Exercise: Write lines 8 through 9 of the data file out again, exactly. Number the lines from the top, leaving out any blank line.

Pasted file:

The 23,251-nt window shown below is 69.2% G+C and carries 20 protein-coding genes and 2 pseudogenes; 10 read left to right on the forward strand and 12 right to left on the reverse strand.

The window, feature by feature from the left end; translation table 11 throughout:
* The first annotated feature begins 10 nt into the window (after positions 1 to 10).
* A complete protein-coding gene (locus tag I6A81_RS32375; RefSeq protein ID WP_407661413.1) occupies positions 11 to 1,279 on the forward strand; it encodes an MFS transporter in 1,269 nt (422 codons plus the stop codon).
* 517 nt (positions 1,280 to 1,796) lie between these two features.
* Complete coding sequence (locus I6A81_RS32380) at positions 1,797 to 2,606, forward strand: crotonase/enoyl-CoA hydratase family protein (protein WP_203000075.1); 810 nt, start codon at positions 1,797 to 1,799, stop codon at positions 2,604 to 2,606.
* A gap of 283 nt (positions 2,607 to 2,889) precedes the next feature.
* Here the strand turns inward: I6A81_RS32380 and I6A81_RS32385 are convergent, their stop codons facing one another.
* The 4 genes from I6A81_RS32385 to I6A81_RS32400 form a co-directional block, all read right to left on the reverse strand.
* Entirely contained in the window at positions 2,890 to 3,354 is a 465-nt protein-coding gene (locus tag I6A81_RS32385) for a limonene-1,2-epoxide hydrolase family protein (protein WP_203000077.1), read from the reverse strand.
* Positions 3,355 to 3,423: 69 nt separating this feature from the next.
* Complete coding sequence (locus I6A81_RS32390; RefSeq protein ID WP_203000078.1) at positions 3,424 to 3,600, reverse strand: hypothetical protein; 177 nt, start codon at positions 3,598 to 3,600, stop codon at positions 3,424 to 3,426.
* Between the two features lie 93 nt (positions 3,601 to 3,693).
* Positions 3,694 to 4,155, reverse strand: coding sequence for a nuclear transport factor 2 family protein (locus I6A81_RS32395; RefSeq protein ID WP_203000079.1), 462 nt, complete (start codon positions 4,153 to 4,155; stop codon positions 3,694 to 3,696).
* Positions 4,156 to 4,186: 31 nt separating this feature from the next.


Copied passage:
* Here the strand turns inward: I6A81_RS32380 and I6A81_RS32385 are convergent, their stop codons facing one another.
* The 4 genes from I6A81_RS32385 to I6A81_RS32400 form a co-directional block, all read right to left on the reverse strand.